Book review

Br J Cardiol 2015;22:(3) Leave a comment
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The ESC textbook of preventive cardiology

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Publisher: Oxford University Press, 2015
ISBN: 978-0-19-965665-3
Price: £115 (print), £29 (online, 1-year subscription)

It is widely accepted knowledge among health professionals and the general public that premature cardiovascular disease can be prevented. However the evidence and guidelines on prevention are typically scattered, making integration into clinical practice problematic. The ESC textbook of preventive cardiology aims to collate all the aspects of prevention into one textbook.

While the title may give the initial impression that the editors are going to be providing the old rhetoric on hypertension, smoking and lipid control, a quick glance at the preface and contents reveal that they are aiming far beyond these basics.

The editors correctly point out that “there is no book that unites” the principles and practice of preventive cardiology. They are promising “a single resource” with a “practical hands-on approach”, that will help the reader integrate the knowledge in this book into their clinical practice. In the preface it is stated that this book is not only aimed at doctors but any health professional that has to deal with cardiovascular disease. It’s available in both print and digital formats with the online version to be updated when new evidence becomes available.

The initial chapter on epidemiology swiftly brings the reader up to date with the past 60 years of research into the prevention of cardiovascular disease. While it is clearly outlined that mortality has significantly improved, the reader is presented with evidence for a potential “new phase of the epidemic” of cardiovascular disease mainly related to the meteoric rise of obesity and diabetes. This is an overarching theme that appears time and time again throughout the book.

Chapters dedicated to modification of risk factors are expertly written and provide the reader with the current evidence and guidelines for management of patients. Clinical application is further supported by accompanying case studies for which a solution is provided at the end of each chapter. The cases are well thought out and thoroughly explained making them a valuable addition to the textbook and well worth reading.

Of particular note to me was the section on imaging in cardiovascular prevention. This is an area I’ve previously found a minefield with both understanding the indications, relative advantages and disadvantages and interpretation of the numerous imaging modalities available within cardiovascular radiology. Extensive, but clear, tables outlining the various properties of each modality are of great reference to anyone regularly ordering and interpreting cardiovascular radiology.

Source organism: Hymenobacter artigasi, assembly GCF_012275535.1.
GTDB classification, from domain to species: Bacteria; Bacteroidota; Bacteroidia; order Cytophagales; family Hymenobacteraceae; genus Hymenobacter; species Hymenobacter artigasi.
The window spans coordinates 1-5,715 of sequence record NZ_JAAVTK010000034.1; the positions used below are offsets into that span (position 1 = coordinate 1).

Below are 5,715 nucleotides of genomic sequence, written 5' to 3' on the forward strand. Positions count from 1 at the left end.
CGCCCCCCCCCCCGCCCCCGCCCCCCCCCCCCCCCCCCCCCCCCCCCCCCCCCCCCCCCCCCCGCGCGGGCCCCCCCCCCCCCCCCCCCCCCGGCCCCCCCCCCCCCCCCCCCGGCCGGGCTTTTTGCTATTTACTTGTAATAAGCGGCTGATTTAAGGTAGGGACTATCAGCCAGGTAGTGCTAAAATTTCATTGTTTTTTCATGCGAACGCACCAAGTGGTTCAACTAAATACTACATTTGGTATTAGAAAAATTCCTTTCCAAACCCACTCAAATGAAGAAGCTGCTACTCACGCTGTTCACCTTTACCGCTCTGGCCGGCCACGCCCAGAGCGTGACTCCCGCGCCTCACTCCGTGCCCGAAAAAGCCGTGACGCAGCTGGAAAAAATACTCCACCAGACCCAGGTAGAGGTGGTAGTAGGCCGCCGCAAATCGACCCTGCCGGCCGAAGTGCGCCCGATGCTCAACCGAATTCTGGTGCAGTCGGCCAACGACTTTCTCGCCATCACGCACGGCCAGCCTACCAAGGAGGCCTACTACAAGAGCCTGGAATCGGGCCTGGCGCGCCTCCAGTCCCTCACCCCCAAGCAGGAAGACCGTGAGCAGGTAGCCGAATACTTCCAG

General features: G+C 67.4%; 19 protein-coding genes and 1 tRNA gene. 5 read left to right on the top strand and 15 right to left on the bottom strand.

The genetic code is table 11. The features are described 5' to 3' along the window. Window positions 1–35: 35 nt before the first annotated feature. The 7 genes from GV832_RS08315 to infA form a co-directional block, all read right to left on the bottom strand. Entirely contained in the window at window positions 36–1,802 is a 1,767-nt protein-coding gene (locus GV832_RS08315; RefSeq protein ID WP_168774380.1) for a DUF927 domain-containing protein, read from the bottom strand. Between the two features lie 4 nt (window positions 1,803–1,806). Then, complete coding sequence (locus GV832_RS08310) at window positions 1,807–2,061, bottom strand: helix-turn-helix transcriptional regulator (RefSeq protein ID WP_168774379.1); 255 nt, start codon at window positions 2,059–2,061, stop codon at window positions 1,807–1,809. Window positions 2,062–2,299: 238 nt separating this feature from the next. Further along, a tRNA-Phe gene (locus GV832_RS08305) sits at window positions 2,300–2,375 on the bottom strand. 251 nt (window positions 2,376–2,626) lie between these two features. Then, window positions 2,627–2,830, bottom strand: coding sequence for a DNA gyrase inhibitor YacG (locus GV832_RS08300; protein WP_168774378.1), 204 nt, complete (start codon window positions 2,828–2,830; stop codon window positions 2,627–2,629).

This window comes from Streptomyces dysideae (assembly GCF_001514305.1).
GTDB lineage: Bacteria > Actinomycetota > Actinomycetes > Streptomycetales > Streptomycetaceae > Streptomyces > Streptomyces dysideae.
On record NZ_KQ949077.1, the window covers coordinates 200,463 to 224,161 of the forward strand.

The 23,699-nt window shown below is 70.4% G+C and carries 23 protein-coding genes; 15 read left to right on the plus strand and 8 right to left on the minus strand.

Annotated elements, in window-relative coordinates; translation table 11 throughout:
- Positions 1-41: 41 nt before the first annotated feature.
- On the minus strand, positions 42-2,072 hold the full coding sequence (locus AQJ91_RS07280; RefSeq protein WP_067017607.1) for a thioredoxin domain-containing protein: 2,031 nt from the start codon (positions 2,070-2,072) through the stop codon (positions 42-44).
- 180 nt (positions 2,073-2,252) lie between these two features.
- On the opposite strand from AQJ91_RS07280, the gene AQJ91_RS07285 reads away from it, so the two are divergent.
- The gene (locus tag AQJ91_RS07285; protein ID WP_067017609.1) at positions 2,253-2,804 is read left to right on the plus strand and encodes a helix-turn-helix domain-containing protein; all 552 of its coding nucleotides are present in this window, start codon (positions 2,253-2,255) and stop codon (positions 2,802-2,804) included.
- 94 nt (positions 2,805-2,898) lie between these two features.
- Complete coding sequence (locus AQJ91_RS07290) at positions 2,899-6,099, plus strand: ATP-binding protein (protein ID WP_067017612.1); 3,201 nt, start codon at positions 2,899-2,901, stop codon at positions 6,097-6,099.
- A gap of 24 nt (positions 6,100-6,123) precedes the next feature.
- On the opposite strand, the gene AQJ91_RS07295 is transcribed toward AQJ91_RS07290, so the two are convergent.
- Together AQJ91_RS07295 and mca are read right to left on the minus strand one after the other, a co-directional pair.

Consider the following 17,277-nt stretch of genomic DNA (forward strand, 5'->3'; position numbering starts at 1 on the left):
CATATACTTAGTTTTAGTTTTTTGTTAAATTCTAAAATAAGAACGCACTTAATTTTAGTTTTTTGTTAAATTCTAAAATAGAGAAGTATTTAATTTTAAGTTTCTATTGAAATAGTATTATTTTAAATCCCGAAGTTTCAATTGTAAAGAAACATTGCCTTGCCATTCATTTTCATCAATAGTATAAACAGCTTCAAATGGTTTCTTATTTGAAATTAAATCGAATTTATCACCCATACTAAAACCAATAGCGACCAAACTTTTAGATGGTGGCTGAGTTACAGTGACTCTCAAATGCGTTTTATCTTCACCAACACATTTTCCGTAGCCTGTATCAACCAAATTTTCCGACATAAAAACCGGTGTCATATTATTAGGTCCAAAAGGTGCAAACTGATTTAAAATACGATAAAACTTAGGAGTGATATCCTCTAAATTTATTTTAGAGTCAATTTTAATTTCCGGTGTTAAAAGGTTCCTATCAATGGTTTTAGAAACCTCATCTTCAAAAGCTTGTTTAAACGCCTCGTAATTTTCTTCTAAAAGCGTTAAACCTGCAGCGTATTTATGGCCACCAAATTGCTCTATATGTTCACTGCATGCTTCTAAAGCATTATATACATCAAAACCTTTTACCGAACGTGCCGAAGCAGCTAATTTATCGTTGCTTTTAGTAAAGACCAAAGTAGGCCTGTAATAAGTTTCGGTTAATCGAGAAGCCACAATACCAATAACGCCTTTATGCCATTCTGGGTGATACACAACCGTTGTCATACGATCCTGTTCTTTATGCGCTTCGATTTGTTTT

The editors admit in the preface that this textbook “will not be perfect in all aspects”, and there are areas in which this is true. Risk assessment is a fundamental backbone of prevention, but the section on this mainly pertains to use of the SCORE risk estimation system. Writing from a UK perspective, where QRISK and the more recent JBS3 guidelines (which are notably completely absent from the comparative table), makes the risk assessment section less applicable than it could be. Also, focussing on the SCORE system and its unique use of 10-year risk of mortality rather than risk of events, which it admits is not “universally popular”, I feel adds confusion rather than simplifying the issue.

I found the delivery of preventive cardiology sections not hugely useful. They seem squarely aimed at how to set up a service. Tables outlining the minimum equipment requirements, personnel and organisational issues could be better laid out in books covering cardiac rehabilitation already available.

Overall, I feel the book succeeds in its aim to provide a valuable single resource for the health professional faced with assessing and managing patients and their cardiovascular risk. The evidence and subsequent guidance offered brings the reader up to date and also gives a glimpse of what trends and developments may be around the corner. Not all sections will be applicable to everyone but with such a wide proposed audience base that’s to be expected.

The fervent tone of the book promises to update the digital version and the simple fact that this one of the first books (and the only one in the past five years) dedicated to this subject make this a valuable resource to any health professional that is involved in cardiovascular prevention.

Jonty Bennett
FY2 Doctor, London